- The for-now Pelicans forward was candid with the media about his trade demand during All-Star Weekend availability. That’s not necessarily a good thing.
Anthony Davis’s honesty at All-Star media day was equal parts refreshing and uncomfortable. On one hand, Davis openly talked about his desire to join another team, eschewing typical boilerplate answers about how he just wants to play and let his agent handle his future. That’s the good news! On the other hand, it’s not exactly exciting from the perspective of a Pelicans fan to see one of the best players in franchise history publicly pine to be playing for any of the other 29 teams in the Association. As the Davis trade request watch drags on, one thing has become abundantly clear: Nobody seems to be winning.
Of course, the team that eventually trades for Davis will be a clear winner. Until then? Multiple parties are being forced to endure awkwardness at the very least, or outright embarrassment at most. Let’s run through some of the principles and dive deeper on the kind of L they are taking.
Davis was universally loved before his trade request, and right now he doesn’t seem hated. He’s somewhat benefiting from playing in the era of superstar power—and in general, labor in the NBA (the players) should probably be afforded even more rights than they currently have. So Davis probably shouldn’t really care about any hits he’s taken in terms of public opinion, because he has the right to do what’s best for his career.
At the same time, leaving the arena with Rich Paul the night of his shoulder injury was a weird look, and Davis’s reported threat to file a grievance if he didn’t get to play was a little unfair. The longer this mess drags on, the more Davis could look like he’s bullying the Pelicans. That’s actually kind of cool considering how organizations trade players without their input all the time. But one undeniable consequence is Davis is putting a lot of pressure on himself wherever he ends up next. He’s enjoyed nothing but positivity so far in his career. New Orleans’s failings haven’t fallen on him. Will he be okay playing with a target on his back at his next stop? Will he be comfortable becoming a villain if he joins a loaded roster? I’m not sure AD has anticipated all those things.
While “pressure” can largely be media nonsense, it’s also seemingly affected big-time players when they’re thrust under a new spotlight. (Just ask LeBron about his first year in Miami.) There’s nothing inherently wrong with Davis’s request, but the way it’s being handled will invite a new level of scrutiny in his new home, and that’s not always easy to shrug off. (Just ask Kevin Durant about every season with the Warriors.)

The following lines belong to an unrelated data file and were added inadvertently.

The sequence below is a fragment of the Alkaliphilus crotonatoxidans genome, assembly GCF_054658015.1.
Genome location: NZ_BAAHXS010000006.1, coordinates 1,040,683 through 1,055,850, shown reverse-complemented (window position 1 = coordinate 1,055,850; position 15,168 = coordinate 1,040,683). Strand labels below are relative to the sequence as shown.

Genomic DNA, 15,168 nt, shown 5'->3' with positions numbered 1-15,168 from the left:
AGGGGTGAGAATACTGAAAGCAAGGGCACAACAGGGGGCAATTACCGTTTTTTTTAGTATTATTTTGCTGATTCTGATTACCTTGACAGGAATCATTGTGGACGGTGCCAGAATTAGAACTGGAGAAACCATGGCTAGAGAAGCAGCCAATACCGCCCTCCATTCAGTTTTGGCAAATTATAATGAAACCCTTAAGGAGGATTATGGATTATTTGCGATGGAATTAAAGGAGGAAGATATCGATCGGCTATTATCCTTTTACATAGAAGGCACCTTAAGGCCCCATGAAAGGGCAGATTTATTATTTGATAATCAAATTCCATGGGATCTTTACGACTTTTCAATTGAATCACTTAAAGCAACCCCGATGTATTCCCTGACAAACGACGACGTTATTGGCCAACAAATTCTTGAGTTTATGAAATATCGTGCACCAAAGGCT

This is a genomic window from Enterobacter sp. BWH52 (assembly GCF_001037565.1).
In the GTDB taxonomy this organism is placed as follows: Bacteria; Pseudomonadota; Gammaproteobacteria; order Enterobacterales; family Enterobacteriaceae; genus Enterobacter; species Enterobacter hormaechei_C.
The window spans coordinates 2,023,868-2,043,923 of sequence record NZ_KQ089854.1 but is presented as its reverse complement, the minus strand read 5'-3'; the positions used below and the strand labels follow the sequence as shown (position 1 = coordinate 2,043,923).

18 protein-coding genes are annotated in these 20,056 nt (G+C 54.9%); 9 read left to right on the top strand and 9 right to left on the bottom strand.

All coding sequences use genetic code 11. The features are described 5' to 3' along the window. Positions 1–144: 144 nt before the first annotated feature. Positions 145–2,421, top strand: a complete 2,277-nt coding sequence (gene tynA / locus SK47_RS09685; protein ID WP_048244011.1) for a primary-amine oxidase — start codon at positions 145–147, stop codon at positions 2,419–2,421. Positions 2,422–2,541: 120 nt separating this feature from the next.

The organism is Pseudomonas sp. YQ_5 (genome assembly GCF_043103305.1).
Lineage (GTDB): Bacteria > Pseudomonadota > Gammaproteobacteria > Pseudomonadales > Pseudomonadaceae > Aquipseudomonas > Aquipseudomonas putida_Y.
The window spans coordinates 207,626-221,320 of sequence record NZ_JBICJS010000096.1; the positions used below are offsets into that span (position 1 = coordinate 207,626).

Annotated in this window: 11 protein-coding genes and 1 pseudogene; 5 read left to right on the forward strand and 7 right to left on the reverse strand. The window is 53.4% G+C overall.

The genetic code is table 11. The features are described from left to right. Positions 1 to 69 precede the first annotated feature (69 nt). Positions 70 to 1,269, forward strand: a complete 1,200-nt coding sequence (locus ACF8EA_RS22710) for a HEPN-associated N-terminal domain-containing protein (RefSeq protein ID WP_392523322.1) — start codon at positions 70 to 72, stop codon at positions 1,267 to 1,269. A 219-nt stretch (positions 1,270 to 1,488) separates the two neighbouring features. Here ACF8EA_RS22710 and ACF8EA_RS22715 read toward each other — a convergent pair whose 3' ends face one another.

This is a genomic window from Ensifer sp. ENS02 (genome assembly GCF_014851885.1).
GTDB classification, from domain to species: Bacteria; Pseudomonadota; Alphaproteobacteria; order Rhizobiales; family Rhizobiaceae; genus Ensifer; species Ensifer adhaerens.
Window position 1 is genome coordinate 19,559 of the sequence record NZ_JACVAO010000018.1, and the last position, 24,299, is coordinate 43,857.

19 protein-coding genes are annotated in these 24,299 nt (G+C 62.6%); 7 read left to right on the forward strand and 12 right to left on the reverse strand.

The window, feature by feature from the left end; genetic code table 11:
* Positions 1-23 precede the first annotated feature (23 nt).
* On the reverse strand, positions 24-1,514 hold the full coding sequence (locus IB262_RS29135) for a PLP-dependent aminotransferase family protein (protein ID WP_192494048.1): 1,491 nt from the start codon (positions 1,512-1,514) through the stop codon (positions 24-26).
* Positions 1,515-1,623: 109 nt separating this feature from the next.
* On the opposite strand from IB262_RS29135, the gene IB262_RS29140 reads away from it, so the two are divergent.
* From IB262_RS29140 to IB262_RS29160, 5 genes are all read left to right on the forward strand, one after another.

Davis told NBA TV on Saturday that “all 29 teams” were on his trade destination list. Davis was realistically trying to do some damage control, basically saying all he cares about is winning and not really where he ends up doing it. (Davis also said the Celtics were on his list, though I’m sure most people involved still have doubts about that.) That has to hurt New Orleans.
The Pelicans deserve blame for not putting a title contender around Davis. I also can’t immediately recall a player of Davis’s stature basically saying, “Send me anywhere but here.” That’s deeply humiliating for the Pelicans, who apparently are being strongarmed by the league to keep Davis on the court. I can’t imagine AD’s teammates will be too happy to suit up with him again after the comments he made Saturday. It’s a no-win situation for New Orleans, who will not only lose its best player, but have to watch him talk about how much he wants to leave until it makes the most sense to trade him.
L.A. missed out on Davis at the trade deadline, and will have to pray it doesn’t get outbid by the Celtics in the summer. The fallout of not trading for Davis is not minimal. Look at how Kyrie Irving handled being dangled in trade rumors and surrounded by the constant uncertainty of LeBron—he asked to be traded from a team that made three straight NBA Finals. The Lakers are putting all their eggs in the Davis basket, and the longer they go without acquiring him, the smaller their championship window gets, and the longer seemingly every non-LeBron person in the organization will feel alienated.
LeBron doesn’t look totally great here. He’s trying to pull strings for Davis at the expense of his current teammates—basically the opposite of what he said he would do when he signed with L.A. over the summer. The Davis saga has also brought increased attention on LeBron’s perhaps too intimate relationship with Klutch Sports and Rich Paul.
None of this will matter if the Lakers get Davis. But it’s been a long time since James has been able to recruit a star. Not only is he currently striking out on Davis, he’s breeding resentment amongst his teammates and people around the league who are annoyed with how Klutch is trying to pull strings. If the Pelicans really don’t deal with the Lakers because of how Paul handled Davis’s request, LeBron won’t necessarily be responsible, but he won’t escape the blame.
The supermax hasn’t worked as intended. It’s either crippling small-market salary caps or forcing players to leave money on the table and telegraph their desire to leave. The league allegedly threatened to fine the Pelicans if they didn’t play Davis, an empty anti-tanking gesture that’s hilarious when many teams are actively losing (or trading their best players for a chance to sign better ones in the offseason.) The supermax situation can’t be sorted out quickly, in the meantime, the league needs to let the Pelicans tank if they actually care about what’s best for the franchise’s future. Fans are savvy enough to understand. At this point, until Davis goes away quietly, it only becomes more apparent how bad the look is for almost everyone associated with the situation.